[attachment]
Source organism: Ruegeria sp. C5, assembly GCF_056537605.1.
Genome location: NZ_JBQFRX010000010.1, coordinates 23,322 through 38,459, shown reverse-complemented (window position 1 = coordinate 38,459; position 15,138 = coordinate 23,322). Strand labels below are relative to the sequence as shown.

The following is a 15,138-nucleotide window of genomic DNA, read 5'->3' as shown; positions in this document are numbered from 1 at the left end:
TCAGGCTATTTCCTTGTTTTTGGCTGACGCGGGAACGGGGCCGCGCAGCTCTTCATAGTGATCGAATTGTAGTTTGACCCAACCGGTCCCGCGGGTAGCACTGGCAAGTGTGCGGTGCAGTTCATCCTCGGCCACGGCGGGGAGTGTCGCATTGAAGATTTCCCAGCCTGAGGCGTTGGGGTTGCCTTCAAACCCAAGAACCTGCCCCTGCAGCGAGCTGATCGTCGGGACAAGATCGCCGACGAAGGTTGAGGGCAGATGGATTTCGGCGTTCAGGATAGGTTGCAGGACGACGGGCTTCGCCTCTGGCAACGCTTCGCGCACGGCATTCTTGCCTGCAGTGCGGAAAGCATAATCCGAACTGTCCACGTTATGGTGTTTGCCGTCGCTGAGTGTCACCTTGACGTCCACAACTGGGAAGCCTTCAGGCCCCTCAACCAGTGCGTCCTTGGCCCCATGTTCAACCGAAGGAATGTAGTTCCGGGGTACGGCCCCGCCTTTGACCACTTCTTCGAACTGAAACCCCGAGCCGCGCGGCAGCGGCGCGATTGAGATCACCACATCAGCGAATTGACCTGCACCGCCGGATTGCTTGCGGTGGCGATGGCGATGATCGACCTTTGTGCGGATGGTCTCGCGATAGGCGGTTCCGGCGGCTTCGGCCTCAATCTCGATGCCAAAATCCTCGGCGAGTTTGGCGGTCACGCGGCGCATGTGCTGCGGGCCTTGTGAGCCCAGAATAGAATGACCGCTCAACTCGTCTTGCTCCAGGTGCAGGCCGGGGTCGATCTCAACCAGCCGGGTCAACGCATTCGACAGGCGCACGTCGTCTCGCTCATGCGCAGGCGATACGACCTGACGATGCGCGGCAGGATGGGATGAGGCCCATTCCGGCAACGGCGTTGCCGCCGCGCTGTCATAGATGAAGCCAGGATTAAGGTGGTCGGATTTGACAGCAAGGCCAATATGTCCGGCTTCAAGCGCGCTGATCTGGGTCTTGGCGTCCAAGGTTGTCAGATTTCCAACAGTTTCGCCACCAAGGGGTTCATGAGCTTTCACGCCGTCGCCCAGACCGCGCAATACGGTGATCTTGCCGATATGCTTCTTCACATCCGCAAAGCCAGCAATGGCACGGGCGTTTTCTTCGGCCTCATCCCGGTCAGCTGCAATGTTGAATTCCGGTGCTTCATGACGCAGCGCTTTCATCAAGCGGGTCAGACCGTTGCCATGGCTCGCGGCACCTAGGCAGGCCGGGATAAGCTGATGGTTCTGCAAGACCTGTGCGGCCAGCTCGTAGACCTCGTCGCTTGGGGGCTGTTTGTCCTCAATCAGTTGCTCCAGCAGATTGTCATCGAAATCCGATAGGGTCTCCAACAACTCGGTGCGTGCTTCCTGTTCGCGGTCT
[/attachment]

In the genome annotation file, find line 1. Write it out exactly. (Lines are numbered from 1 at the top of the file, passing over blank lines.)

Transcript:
Source organism: Ruegeria sp. C5, assembly GCF_056537605.1.